As everyone knows, there are two genders: common and neuter.
Well, everyone in Stockholm knows that. So does everyone in Amsterdam. Go to Berlin or Moscow, though, and they’ll tell you there are three genders: masculine, feminine, and neuter. So will people in many other countries. But speakers of Ojibwe and several other languages know that there are two genders: animate and inanimate. Meanwhile, in Luganda, there are ten genders: people, long objects, animals, miscellaneous objects, large objects and liquids, small objects, languages, pejoratives, infinitives, and mass nouns. But in Chinese, Finnish, and quite a lot of other languages, there are no genders at all.
Okay, yes, this is grammatical gender. And it may seem like language geekery, but languages are one way cultures express their views of the world, and one thing that about a quarter of all the languages in the world do is sort nouns into sets and change the forms of the words that relate to them — such as adjectives and articles — according to what set the noun belongs to. For instance, in French, “a green hat” is “un chapeau vert” but “a green shirt” is “une chemise verte”: un and vert are for masculine nouns, and une and verte are for feminine ones. Apparently, hats are masculine and shirts are feminine. This is different from the English a versus an, which relies entirely on the next sound: We say “a red shirt” but “an orange shirt,” so the noun shirt doesn’t require a or an in the same way as the French chemise requires une.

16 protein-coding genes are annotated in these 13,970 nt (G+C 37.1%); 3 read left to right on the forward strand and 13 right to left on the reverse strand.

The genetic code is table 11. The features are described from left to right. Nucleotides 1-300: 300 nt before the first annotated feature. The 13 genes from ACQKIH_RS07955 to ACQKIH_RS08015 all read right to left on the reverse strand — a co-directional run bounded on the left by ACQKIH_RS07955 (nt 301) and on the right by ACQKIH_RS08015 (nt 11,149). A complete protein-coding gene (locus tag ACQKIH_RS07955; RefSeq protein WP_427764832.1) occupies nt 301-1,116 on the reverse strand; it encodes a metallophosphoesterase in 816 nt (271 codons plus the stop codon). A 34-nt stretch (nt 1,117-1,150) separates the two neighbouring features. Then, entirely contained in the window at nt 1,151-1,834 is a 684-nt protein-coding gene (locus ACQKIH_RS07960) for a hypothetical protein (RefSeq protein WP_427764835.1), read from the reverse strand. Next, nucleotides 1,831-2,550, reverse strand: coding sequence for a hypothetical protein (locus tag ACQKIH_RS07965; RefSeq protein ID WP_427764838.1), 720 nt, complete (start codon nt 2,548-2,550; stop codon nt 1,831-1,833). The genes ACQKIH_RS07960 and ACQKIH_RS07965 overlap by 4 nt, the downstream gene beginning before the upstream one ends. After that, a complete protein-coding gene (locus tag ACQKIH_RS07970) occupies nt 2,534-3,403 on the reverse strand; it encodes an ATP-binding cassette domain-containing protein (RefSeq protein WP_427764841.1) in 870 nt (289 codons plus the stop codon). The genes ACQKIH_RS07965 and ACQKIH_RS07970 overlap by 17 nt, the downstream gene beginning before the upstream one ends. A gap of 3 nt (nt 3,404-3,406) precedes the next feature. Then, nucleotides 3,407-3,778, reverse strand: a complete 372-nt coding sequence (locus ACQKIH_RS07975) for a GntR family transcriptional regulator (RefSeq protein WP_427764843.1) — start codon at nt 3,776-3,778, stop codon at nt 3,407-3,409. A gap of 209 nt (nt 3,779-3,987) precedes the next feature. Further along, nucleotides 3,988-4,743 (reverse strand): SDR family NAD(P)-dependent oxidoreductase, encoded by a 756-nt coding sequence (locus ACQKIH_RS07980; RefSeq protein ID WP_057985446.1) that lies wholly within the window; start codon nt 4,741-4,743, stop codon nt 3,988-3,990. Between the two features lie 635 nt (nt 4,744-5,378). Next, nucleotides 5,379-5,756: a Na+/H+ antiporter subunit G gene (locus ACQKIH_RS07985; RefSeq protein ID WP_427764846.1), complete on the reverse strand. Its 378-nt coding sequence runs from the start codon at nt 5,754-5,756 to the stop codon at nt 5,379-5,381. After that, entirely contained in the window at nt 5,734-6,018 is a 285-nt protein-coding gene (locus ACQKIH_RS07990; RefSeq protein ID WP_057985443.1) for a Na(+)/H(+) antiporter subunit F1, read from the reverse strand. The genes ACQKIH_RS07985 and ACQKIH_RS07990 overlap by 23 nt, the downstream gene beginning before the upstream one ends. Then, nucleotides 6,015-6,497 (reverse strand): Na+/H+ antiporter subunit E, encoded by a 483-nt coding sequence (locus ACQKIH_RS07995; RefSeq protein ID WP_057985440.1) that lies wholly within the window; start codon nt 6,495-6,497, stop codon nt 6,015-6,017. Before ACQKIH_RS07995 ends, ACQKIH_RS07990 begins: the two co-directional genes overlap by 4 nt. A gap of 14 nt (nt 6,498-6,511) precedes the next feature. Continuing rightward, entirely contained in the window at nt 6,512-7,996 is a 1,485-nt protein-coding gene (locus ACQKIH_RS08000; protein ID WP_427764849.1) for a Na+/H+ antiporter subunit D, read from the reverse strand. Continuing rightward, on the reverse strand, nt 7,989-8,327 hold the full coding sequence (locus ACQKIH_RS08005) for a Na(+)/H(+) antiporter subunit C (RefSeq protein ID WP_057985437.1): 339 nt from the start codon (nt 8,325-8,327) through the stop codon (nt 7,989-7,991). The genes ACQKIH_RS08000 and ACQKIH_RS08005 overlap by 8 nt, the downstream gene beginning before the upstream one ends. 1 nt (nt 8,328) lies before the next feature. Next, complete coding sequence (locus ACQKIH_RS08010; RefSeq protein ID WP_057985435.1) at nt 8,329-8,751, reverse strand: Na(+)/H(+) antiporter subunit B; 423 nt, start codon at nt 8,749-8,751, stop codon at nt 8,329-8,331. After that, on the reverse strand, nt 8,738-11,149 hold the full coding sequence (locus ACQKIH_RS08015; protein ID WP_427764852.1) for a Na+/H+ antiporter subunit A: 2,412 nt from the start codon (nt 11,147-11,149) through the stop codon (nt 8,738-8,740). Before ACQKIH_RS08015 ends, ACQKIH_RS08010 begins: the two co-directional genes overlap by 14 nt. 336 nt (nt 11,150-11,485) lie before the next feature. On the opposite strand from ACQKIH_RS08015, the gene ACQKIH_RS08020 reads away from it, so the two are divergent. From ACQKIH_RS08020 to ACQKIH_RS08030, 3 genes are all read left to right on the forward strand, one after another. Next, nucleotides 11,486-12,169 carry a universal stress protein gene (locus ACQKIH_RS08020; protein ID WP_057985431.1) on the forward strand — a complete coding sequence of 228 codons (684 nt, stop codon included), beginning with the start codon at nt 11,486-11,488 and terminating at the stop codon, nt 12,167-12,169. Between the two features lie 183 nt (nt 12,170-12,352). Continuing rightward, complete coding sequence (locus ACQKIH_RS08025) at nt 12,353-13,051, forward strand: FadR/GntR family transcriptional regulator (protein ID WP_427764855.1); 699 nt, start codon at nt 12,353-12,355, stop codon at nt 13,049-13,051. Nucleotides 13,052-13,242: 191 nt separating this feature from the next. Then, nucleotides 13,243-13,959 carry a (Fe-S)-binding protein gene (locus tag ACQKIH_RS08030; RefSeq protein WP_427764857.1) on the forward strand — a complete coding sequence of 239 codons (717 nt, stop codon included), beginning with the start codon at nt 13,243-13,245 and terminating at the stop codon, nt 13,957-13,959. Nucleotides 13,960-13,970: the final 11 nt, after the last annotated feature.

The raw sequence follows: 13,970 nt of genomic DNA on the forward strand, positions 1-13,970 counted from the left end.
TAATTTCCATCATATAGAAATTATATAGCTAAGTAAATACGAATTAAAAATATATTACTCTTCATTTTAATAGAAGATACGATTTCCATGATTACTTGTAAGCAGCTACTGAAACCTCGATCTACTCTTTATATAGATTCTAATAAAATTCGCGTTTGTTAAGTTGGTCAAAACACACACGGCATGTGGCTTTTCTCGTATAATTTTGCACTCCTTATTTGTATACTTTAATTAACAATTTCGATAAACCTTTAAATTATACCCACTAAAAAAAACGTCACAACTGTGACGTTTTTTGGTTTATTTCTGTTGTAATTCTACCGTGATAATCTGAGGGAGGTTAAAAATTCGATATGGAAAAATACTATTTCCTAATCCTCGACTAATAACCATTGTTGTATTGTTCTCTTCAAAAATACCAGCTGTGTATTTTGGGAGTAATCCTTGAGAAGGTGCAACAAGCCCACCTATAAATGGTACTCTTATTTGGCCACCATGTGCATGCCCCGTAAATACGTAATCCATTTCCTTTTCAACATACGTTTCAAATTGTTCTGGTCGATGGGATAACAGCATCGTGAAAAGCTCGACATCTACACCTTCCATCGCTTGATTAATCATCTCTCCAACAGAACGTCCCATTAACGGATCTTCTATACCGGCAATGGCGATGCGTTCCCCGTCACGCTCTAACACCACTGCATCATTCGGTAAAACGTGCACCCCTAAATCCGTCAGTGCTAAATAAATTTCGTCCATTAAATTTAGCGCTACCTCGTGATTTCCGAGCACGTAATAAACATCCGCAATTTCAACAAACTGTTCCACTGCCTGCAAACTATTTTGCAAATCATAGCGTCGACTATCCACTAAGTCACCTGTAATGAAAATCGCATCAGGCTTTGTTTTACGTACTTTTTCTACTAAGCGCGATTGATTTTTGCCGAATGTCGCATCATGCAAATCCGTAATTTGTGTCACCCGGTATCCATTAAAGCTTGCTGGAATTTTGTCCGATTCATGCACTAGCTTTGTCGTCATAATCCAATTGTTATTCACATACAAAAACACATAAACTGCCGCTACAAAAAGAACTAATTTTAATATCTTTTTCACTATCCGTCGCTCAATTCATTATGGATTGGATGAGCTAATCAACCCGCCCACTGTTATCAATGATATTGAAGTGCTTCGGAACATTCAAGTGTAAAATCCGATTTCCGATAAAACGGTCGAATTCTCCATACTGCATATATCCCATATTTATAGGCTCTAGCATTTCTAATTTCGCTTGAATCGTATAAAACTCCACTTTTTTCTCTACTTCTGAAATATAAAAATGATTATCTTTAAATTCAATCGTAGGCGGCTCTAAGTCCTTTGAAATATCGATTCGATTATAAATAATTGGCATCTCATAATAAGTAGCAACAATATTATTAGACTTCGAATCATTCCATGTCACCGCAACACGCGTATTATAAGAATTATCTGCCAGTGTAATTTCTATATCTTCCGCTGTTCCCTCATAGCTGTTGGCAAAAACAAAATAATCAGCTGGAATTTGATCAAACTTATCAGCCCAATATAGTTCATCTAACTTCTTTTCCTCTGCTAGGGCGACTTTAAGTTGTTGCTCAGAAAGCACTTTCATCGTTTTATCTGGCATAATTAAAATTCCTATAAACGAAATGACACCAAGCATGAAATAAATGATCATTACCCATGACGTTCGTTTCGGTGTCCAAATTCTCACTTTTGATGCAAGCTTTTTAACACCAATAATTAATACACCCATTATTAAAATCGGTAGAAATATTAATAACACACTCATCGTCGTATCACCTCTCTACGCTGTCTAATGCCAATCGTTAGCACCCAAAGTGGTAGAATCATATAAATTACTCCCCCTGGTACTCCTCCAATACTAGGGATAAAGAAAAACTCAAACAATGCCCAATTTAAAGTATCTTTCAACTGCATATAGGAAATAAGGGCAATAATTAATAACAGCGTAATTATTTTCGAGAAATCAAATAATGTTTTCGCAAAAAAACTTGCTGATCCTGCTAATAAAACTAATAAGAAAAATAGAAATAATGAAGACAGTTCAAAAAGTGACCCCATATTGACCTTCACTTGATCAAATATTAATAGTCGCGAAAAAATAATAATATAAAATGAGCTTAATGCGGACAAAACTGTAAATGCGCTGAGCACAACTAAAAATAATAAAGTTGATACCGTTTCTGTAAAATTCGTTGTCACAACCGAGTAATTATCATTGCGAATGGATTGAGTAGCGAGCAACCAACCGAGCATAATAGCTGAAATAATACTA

As for Luganda: Does it really have ten genders? Well, it has ten noun classes, all but one of which also have a singular-plural distinction. Many other African languages also have complex systems of noun classes, with different prefixes for the different classes for nouns and the adjectives that modify them. Many Australian Aboriginal languages also have detailed classifications; Dyirbal is famous for having a noun class for “women, fire, and dangerous things” (which is the title of a book by the linguist George Lakoff) — actually, its four classes include one for women, water, fire, violence, and some animals; one for men and most animate objects; one for edible fruits and vegetables; and one for things that don’t fit into any of the other three classes.
You may well be asking yourself: Is this all really gender? But grammatically, it …read more